Agents that Prevent HIV from Infecting Cells
These products may block infection by interfering with HIV's surface protein and blocking attachment of the virus to its cellular receptors. They include the small protein cyanovirin (CV-N), a highly durable natural product. Some of the bioengineered antibody products may also act in this way.
Many experts believe that a successful microbicide will ultimately combine two or more of these approaches and require several active ingredients. There are currently 60 microbicidal products in development, many by nonprofit agencies, and 23 products have begun clinical testing. But the development pipeline is clogged. The best-studied compound, N-9, has not fared well in efficacy trials, and none of the major pharmaceutical companies is supporting microbicide research. Similarly the government's investment in microbicides is minuscule; only 1% of the federal AIDS research budget goes toward microbicides. Why?
First, there are a number of fundamental scientific questions that remain unresolved. Precisely how is HIV transmitted during sexual intercourse? Are free virus particles or virus-infected cells the major source of infectious HIV? A better understanding of sexual transmission will allow scientists to target microbicide research more effectively and develop better in vitro and animal models for microbicide testing.
The design and conduct of clinical trials in humans to test the safety and efficacy of microbicide candidates also present significant hurdles, such as choosing appropriate study populations, building local research capacity, and resolving ethical issues regarding the validity of informed consent given by underprivileged and poorly educated people at high risk of HIV infection.
Lastly, bringing a microbicide to market may require an investment of up to $500 million. Yet pharmaceutical companies do not see a viable commercial market for microbicides in the developed world. What is more, the sponsor of an effective microbicide would be under strong pressure to distribute it cheaply in the developing world. And patents on many microbicide ingredients have expired, further narrowing profit margins. Companies are also con cerned about regulatory uncertainties and the potential for unreasonable liability claims.
amfAR's New Targeted Microbicides Research Initiative
amfAR's new targeted grants initiative in microbicides research, launched in 1999, will award 100 one-year grants of between $75,000 and $90,000 over the next five years. In January 2000, after reviewing more than 60 proposals, the Foundation announced an initial $875,000 in grants to ten U.S. and overseas researchers studying various approaches to microbicide development. These investigators are exploring a range of unresolved scientific issues, including:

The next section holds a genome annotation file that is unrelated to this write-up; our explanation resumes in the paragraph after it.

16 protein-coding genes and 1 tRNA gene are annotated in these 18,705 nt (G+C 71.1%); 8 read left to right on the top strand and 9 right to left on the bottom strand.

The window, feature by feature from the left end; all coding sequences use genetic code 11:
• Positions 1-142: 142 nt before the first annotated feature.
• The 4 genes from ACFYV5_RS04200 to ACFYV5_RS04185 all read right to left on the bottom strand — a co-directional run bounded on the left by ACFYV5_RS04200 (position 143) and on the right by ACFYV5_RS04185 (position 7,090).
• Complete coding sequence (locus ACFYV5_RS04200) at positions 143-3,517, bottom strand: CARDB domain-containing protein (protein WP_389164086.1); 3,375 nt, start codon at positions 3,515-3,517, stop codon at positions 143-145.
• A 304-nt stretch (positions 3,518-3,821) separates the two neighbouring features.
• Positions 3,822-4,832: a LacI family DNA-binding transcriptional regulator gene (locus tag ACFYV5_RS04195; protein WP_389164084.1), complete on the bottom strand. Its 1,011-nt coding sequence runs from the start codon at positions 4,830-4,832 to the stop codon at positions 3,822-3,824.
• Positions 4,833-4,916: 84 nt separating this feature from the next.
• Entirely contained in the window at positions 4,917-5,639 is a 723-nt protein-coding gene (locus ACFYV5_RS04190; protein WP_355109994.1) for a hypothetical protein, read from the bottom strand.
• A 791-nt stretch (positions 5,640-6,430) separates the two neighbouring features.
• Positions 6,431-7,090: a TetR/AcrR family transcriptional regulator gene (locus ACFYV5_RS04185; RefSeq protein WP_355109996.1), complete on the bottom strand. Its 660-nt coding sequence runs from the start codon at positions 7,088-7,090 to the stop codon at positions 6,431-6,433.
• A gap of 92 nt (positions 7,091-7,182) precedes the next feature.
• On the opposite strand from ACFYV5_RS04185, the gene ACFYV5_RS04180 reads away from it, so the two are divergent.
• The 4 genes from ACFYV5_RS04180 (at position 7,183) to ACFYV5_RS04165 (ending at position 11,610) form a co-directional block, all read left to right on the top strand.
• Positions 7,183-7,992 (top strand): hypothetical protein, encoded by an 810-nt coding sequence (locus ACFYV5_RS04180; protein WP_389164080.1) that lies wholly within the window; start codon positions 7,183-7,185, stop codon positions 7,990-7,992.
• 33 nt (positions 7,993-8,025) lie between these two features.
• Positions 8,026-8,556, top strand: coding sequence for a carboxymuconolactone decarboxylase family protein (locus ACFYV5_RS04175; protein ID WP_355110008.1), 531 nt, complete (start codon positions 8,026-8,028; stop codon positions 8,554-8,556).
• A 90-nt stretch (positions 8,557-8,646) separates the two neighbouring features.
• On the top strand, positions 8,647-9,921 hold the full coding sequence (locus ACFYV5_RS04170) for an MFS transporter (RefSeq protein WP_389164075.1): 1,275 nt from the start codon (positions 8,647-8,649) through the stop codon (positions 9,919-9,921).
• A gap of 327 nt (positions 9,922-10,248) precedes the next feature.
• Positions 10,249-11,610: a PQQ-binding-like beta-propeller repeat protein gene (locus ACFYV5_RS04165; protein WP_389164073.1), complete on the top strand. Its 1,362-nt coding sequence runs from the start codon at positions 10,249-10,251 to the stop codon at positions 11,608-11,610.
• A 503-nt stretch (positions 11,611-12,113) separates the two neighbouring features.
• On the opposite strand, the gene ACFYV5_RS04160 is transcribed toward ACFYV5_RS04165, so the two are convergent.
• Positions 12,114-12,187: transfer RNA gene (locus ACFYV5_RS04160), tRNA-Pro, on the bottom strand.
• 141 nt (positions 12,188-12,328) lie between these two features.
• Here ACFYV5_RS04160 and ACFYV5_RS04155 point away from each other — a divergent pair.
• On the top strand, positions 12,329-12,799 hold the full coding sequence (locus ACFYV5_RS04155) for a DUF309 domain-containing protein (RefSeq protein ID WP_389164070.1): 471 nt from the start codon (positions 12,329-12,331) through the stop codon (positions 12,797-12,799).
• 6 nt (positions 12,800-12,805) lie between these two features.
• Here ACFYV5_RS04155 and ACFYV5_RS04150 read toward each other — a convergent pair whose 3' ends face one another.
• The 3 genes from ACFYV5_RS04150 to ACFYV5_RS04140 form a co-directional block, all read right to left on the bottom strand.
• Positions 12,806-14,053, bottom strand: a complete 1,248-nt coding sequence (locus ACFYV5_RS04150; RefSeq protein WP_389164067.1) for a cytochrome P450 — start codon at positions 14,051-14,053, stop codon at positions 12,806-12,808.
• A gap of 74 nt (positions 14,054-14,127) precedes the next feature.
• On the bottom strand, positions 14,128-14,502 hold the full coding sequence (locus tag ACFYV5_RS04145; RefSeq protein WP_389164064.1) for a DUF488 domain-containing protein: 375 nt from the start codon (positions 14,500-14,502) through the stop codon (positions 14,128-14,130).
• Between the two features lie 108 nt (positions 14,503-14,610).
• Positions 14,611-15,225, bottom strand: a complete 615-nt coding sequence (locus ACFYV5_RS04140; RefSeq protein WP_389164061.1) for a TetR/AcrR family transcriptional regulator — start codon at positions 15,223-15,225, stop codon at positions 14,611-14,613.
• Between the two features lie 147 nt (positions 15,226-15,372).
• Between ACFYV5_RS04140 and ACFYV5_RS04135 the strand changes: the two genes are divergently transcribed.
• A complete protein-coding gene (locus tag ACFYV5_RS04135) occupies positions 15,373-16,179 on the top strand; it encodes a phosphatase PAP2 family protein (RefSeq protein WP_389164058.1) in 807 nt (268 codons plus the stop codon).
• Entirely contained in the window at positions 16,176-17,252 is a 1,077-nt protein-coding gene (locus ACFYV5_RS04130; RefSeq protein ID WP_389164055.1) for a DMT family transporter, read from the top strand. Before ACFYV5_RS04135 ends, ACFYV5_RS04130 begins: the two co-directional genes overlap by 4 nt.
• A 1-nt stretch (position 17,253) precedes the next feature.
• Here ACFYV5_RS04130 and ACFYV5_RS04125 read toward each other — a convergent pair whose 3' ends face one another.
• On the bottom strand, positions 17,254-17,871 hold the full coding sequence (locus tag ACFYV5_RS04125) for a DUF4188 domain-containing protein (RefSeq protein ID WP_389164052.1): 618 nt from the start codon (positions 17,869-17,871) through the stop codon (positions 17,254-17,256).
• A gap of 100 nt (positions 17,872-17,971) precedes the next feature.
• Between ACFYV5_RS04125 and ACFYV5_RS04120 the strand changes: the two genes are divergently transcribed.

- Which cells in the body's mucosal membranes -- the thin, delicate tissues that line the vaginal and gastro-intestinal (including oral and anal) tracts -- are most susceptible to HIV infection?
- Is HIV transmitted as free-floating virus particles in blood and other body fluid or directly through cell-to-cell contact in either the mucosal linings of the vaginal or anal tracts, or both?
- What are the roles of mucosal antibody or cell-mediated immunity in blocking transmission of HIV and what are the differences in mucosal immunity in intestinal vs. vaginal tissues?
- What are the physics of microbicides in the vagina? How would different product formulations distribute, and how long would they stay in place?
- Can natural products found in saliva that inhibit HIV work as microbicides?
Answers to these and other questions will be essential to accelerating the pace of microbicide research and product development. The American Foundation for AIDS Research is committed to a broad prevention agenda, including research to design a safe, effective AIDS vaccine, prevention education,and needle exchange programs to reduce HIV infections associated with injection drug use.
With the launch of its new targeted grants initiative in microbicides research, amfAR seeks to speed the development of a new prevention technology that can be broadly utilized by anyone at risk of acquiring HIV infection through sexual contact. Given the special vulnerability of women to HIV infection through vaginal intercourse and the increasing incidence of heterosexual HIV transmission, the need for microbicides is especially urgent. These biomedical prevention agents have the potential to save many millions of lives that will otherwise be lost to AIDS, and amfAR is determined to make the promise of safe, effective, and affordable microbicides a reality for men and women worldwide.